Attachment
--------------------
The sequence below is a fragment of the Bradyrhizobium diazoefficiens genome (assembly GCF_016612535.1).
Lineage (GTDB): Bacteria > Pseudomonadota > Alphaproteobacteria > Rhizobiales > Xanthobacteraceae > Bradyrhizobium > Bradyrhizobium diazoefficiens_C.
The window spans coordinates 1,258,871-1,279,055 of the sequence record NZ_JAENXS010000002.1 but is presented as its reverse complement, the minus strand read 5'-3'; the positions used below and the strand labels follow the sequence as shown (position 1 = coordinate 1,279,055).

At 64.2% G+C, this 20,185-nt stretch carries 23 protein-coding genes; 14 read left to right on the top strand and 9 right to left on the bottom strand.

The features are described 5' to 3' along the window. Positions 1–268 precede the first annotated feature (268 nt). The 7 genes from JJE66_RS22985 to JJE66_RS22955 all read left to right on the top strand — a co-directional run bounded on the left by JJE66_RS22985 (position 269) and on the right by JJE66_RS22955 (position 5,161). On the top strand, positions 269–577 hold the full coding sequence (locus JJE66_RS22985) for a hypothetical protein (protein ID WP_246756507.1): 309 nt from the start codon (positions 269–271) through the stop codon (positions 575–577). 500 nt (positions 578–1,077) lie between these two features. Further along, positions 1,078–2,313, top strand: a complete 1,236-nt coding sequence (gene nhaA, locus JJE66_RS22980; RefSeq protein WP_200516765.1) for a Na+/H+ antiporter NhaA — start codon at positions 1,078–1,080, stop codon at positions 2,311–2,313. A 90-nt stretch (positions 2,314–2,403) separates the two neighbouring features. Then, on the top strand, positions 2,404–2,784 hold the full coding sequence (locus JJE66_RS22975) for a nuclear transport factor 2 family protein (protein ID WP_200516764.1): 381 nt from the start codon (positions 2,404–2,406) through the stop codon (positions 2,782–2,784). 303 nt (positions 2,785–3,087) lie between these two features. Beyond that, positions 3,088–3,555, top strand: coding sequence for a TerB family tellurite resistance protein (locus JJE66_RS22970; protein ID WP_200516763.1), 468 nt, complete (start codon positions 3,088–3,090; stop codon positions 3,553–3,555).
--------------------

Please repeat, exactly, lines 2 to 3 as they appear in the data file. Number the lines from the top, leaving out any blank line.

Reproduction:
Lineage (GTDB): Bacteria > Pseudomonadota > Alphaproteobacteria > Rhizobiales > Xanthobacteraceae > Bradyrhizobium > Bradyrhizobium diazoefficiens_C.
The window spans coordinates 1,258,871-1,279,055 of the sequence record NZ_JAENXS010000002.1 but is presented as its reverse complement, the minus strand read 5'-3'; the positions used below and the strand labels follow the sequence as shown (position 1 = coordinate 1,279,055).